1. A RETICLE ASSEMBLY WHICH COMPRISES: A BEZEL, GENERALLY L-SHAPED IN RADIAL CROSS-SECTION, WHICH INCLUDES A CYLINDRICAL BARREL PORTION HAVING A UNIFORM THICKNESS, AND A RADIALLY INWARDLY EXTENDING ANNULAR FLANGE PORTION, THE SAID ANNULAR FLANGE PORTION BEING ADAPTED TO REST UPON A WORK PIECE; A RETAINER, GENERALLY Z-SHAPED IN RADIAL CROSSSECTION, WHICH INCLUDES A GENERALLY CYLINDRICAL BARREL PORTION, A RADIALLY INWARDLY EXTENDING ANNULAR FLANGE PORTION, AND A RADIALLY OUTWARDLY EXTENDING ANNULAR LIP PORTION WHICH IS INCLINED TO FORM AN ACUTE ANGLE WITH THE OUTER SURFACE OF THE BARREL PORTION, AND WHICH IS ADAPTED TO BE REMOVABLY RECEIVED BY A HOLDER OF AN OPTICAL INSTRUMENT FOR HOLDING SAID RETICLE ASSEMBLY, SAID RETAINER BARREL PORTION BEING FIRMLY, BUT REMOVABLY NESTED WITHIN SAID BEZEL BARREL PORTION AND BEING IN FIRM ENGAGEMENT WITH THE INNER SURFACE OF SAID BEZEL BARREL PORTION; AND A SHEET OF TRANSPARENT MATERIAL REMOVABLY DISPOSED BETWEEN SAID INWARDLY EXTENDING ANNULAR FLANGE PORTIONS, SAID SHEET OF MATERIAL HAVING INDICIA THEREON.
US3119185A 1959-10-01 1959-10-01 Optical measuring instrument Expired - Lifetime US3119185A (en)

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Cited By (10)

* Cited by examiner, † Cited by third party
Publication number Priority date Publication date Assignee Title
US3393359A (en) * 1960-04-27 1968-07-16 Creighton A Burk Apparatus including fluid support means for magnetic determination of core orientation
US3410635A (en) * 1967-05-31 1968-11-12 Lockwood Clarence James Specimen examination chamber
US3546778A (en) * 1969-04-07 1970-12-15 System Dev Corp Mensuration reticles for tube magnifiers
US4892096A (en) * 1987-06-03 1990-01-09 Montefiore Hospital Association Of Western Pennsylvania Breast marking device
US5060389A (en) * 1989-01-18 1991-10-29 Frederick Thomas J Semiconductor device inspection template
US5214533A (en) * 1987-11-09 1993-05-25 Alexandre Moracchini Portable monocular with high magnification
US5877902A (en) * 1996-10-31 1999-03-02 Litton Systems, Inc. Mounting assembly for image intensifier tube in optical sight
US6025963A (en) * 1997-01-24 2000-02-15 Sick Ag Optical apparatus comprising an adjustable holder device
US6166857A (en) * 1999-10-22 2000-12-26 Arai; Mikki Optical guide fixture
USD736848S1 (en) * 2013-06-20 2015-08-18 Samsung Electronics Co., Ltd. Camera lens cap

Citations (8)

* Cited by examiner, † Cited by third party
Publication number Priority date Publication date Assignee Title
US1775952A (en) * 1927-04-20 1930-09-16 Turrettini Fernand Measuring device in connection with boring machines
US2026176A (en) * 1933-06-07 1935-12-31 Firm Sendlinger Optische Glasw Magnifying glass
US2500405A (en) * 1946-02-04 1950-03-14 Polarold Corp Reticle mount
US2504255A (en) * 1947-10-17 1950-04-18 Lanauze Jacques De Behind-the-lens filter and mask adapter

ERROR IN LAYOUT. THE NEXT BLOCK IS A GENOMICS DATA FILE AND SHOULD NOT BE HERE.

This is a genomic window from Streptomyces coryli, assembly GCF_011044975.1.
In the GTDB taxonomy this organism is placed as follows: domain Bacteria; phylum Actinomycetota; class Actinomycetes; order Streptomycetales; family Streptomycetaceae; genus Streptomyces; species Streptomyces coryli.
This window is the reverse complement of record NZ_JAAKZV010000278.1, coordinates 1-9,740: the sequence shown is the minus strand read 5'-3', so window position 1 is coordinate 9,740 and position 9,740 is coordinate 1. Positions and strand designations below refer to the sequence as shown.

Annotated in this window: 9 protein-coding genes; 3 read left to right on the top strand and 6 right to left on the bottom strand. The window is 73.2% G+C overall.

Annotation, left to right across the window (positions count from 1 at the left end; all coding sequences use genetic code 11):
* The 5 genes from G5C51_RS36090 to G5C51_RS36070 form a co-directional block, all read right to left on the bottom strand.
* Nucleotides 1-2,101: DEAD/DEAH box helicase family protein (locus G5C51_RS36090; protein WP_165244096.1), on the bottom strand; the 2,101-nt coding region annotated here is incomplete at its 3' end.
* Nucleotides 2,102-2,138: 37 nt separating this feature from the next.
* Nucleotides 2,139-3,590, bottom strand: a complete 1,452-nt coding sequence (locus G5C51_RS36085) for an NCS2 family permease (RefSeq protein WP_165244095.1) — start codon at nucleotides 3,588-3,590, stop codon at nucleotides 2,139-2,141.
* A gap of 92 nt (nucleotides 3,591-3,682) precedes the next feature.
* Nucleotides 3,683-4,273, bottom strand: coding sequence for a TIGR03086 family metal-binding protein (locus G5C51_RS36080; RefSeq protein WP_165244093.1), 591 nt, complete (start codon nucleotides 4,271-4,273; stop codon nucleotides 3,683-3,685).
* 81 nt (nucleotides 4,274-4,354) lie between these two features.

US2580674A (en) * 1945-09-29 1952-01-01 Grlffin Richard Stanley Device for determining the axis of rotation of rotatable elements
US2709944A (en) * 1952-09-22 1955-06-07 Leitz Ernst Gmbh Apparatus for accurately locating a reflecting object and for measuring its dimensions
US2813458A (en) * 1952-09-18 1957-11-19 Farrand Optical Co Inc Magnifier
US2874610A (en) * 1955-10-20 1959-02-24 American Optical Corp Lens retaining ring

Patent Citations (8)

* Cited by examiner, † Cited by third party
Publication number Priority date Publication date Assignee Title
US1775952A (en) * 1927-04-20 1930-09-16 Turrettini Fernand Measuring device in connection with boring machines
US2026176A (en) * 1933-06-07 1935-12-31 Firm Sendlinger Optische Glasw Magnifying glass
US2580674A (en) * 1945-09-29 1952-01-01 Grlffin Richard Stanley Device for determining the axis of rotation of rotatable elements
US2500405A (en) * 1946-02-04 1950-03-14 Polarold Corp Reticle mount
US2504255A (en) * 1947-10-17 1950-04-18 Lanauze Jacques De Behind-the-lens filter and mask adapter
US2813458A (en) * 1952-09-18 1957-11-19 Farrand Optical Co Inc Magnifier
US2709944A (en) * 1952-09-22 1955-06-07 Leitz Ernst Gmbh Apparatus for accurately locating a reflecting object and for measuring its dimensions
US2874610A (en) * 1955-10-20 1959-02-24 American Optical Corp Lens retaining ring

Cited By (13)

* Cited by examiner, † Cited by third party
Publication number Priority date Publication date Assignee Title
US3393359A (en) * 1960-04-27 1968-07-16 Creighton A Burk Apparatus including fluid support means for magnetic determination of core orientation
US3410635A (en) * 1967-05-31 1968-11-12 Lockwood Clarence James Specimen examination chamber
US3546778A (en) * 1969-04-07 1970-12-15 System Dev Corp Mensuration reticles for tube magnifiers
US4892096A (en) * 1987-06-03 1990-01-09 Montefiore Hospital Association Of Western Pennsylvania Breast marking device
US5214533A (en) * 1987-11-09 1993-05-25 Alexandre Moracchini Portable monocular with high magnification
US5060389A (en) * 1989-01-18 1991-10-29 Frederick Thomas J Semiconductor device inspection template
US5877902A (en) * 1996-10-31 1999-03-02 Litton Systems, Inc. Mounting assembly for image intensifier tube in optical sight
US5884884A (en) * 1996-10-31 1999-03-23 Litton Systems, Inc. Mounting assembly for image intensifier tube in optical sight
US5902996A (en) * 1996-10-31 1999-05-11 Litton Systems, Inc. Mounting assembly for image intensifier tube in optical sight
US6025963A (en) * 1997-01-24 2000-02-15 Sick Ag Optical apparatus comprising an adjustable holder device
US6166857A (en) * 1999-10-22 2000-12-26 Arai; Mikki Optical guide fixture
US6552861B1 (en) 1999-10-22 2003-04-22 Mikki Arai Optical guide fixture
USD736848S1 (en) * 2013-06-20 2015-08-18 Samsung Electronics Co., Ltd. Camera lens cap